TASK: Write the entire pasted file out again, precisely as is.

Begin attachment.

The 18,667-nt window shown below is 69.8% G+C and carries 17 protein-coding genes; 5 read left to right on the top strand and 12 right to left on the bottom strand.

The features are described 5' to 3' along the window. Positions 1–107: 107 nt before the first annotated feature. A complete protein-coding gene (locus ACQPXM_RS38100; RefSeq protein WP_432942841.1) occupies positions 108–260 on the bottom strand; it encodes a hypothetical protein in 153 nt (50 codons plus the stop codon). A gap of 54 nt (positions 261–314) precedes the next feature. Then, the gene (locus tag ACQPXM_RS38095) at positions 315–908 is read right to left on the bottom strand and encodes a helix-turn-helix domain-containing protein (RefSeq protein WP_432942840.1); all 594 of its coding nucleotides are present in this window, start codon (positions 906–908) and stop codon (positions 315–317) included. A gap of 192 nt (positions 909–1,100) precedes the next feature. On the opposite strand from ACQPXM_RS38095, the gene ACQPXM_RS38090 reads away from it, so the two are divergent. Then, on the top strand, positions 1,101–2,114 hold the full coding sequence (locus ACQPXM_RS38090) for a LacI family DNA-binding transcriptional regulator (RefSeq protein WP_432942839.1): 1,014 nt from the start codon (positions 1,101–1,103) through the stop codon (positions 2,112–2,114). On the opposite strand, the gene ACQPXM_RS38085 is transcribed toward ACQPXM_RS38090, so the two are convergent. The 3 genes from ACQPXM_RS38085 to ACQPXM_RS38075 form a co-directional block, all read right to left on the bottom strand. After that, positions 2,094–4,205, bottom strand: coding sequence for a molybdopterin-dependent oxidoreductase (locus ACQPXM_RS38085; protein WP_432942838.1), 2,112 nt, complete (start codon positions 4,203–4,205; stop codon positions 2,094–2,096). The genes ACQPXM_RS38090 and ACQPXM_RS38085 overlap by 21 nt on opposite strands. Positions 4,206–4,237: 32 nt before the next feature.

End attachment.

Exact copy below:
The 18,667-nt window shown below is 69.8% G+C and carries 17 protein-coding genes; 5 read left to right on the top strand and 12 right to left on the bottom strand.

The features are described 5' to 3' along the window. Positions 1–107: 107 nt before the first annotated feature. A complete protein-coding gene (locus ACQPXM_RS38100; RefSeq protein WP_432942841.1) occupies positions 108–260 on the bottom strand; it encodes a hypothetical protein in 153 nt (50 codons plus the stop codon). A gap of 54 nt (positions 261–314) precedes the next feature. Then, the gene (locus tag ACQPXM_RS38095) at positions 315–908 is read right to left on the bottom strand and encodes a helix-turn-helix domain-containing protein (RefSeq protein WP_432942840.1); all 594 of its coding nucleotides are present in this window, start codon (positions 906–908) and stop codon (positions 315–317) included. A gap of 192 nt (positions 909–1,100) precedes the next feature. On the opposite strand from ACQPXM_RS38095, the gene ACQPXM_RS38090 reads away from it, so the two are divergent. Then, on the top strand, positions 1,101–2,114 hold the full coding sequence (locus ACQPXM_RS38090) for a LacI family DNA-binding transcriptional regulator (RefSeq protein WP_432942839.1): 1,014 nt from the start codon (positions 1,101–1,103) through the stop codon (positions 2,112–2,114). On the opposite strand, the gene ACQPXM_RS38085 is transcribed toward ACQPXM_RS38090, so the two are convergent. The 3 genes from ACQPXM_RS38085 to ACQPXM_RS38075 form a co-directional block, all read right to left on the bottom strand. After that, positions 2,094–4,205, bottom strand: coding sequence for a molybdopterin-dependent oxidoreductase (locus ACQPXM_RS38085; protein WP_432942838.1), 2,112 nt, complete (start codon positions 4,203–4,205; stop codon positions 2,094–2,096). The genes ACQPXM_RS38090 and ACQPXM_RS38085 overlap by 21 nt on opposite strands. Positions 4,206–4,237: 32 nt before the next feature.